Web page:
SCAD’s XR Stage Gives Students Entering the Film and TV Industry a Competitive Edge


The technology is evolving so rapidly that it is now called the LED Volume Stage.

By Allison Joyner

Savannah College of Art Design (SCAD) is showing its students at the Atlanta campus what’s happening in the television and film industry by opening its new XR/LED Volume sound stage this term.

SCAD now has two high-tech stages – the most of any American academic institution.

Rendering of the new XR/LED Volume sound stage at SCAD Atlanta. (Image courtesy of SCAD.)

“Students have already started doing projects on [the Volume] like commercials, music videos and short stories,” said Andra Reeve-Rabb, acting dean of SCAD’s School of Film and Acting.

At over 40 feet tall and 20 feet wide, the LED Volume Stage replaces a traditional green screen for special effects with the landscape or environment displayed onscreen, creating real-time 3D environments for video games and film sets. This new technology has been used in movies like “The Batman” and “The Mandalorian” TV series.

From production design to fashion design, students in several majors are able to create projects using Volume.

Since it is used as an educational tool, SCAD allows companies to use this technology with the caveat that their students will be involved in production.

“I’m a fan of ‘The Mandalorian,’ so I knew the tech and the second I walked in I was blown away,” said Maura Hayes, SCAD Immersive Reality graduate and XR studio technician for The New Stage. Volume. “I signed up for a class, didn’t know exactly what it would be and when I was told I would be working with our new XR scene, I was ecstatic.”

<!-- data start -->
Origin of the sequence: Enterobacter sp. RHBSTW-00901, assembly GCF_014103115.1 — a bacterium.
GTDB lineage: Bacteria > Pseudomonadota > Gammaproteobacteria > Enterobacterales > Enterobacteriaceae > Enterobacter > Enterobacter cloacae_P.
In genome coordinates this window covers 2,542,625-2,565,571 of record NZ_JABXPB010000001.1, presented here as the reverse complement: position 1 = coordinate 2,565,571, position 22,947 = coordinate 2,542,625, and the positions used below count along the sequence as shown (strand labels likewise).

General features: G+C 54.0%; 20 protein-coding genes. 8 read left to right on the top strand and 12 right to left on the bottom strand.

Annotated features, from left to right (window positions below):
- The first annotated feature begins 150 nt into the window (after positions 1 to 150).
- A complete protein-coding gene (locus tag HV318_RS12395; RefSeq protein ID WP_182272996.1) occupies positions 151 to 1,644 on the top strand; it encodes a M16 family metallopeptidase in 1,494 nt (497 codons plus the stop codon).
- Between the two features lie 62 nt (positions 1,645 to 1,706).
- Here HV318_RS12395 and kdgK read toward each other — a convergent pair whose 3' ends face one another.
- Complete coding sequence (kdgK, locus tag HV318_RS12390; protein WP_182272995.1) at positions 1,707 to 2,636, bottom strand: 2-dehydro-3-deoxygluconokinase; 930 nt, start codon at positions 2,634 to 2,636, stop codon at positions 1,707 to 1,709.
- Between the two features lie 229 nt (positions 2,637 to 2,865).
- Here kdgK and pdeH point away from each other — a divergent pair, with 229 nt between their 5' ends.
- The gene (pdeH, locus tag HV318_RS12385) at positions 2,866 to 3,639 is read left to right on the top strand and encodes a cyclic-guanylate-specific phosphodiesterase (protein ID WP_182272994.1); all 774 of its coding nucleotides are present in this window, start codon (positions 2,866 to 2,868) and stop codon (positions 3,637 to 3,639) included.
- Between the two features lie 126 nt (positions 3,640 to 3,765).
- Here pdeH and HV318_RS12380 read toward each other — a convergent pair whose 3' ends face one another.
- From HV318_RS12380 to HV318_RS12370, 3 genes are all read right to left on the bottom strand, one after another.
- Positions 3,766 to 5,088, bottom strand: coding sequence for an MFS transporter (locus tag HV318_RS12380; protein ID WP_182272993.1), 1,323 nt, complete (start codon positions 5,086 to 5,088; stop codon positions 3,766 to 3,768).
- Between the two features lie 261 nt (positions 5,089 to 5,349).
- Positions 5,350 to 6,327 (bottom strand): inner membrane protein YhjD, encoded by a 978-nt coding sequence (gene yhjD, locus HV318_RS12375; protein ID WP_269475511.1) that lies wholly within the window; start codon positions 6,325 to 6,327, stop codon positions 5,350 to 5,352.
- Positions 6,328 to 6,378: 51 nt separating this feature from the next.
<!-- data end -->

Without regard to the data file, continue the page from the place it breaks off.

SCAD graduate and XR studio manager Maura Haynes adjusting the environment for a student produced shoot on the new XR/LED Volume sound stage. (Image by Allison Joyner.)

After using the volume on the Savannah campus for two terms, Hayes wanted to use the equipment more and teach others how to use it as well. When she found out her alma mater was opening a second stage in Atlanta, she applied and got the position of assistant instructors with technology.

“For [SCAD], the next step is always about expanding that toolkit and that’s what volume is. It’s one more tool that our students train on and that will give them a head start in the industry they’re interested in,” said Reeve-Rabb.

“Our students should learn the skills and the fact that they have the ability to not have to go off campus or not have to travel because they have it internally. It prepares them for a whole new workforce that will change Atlanta film culture, American film culture and global film culture,” said Hayes.


Comments are closed.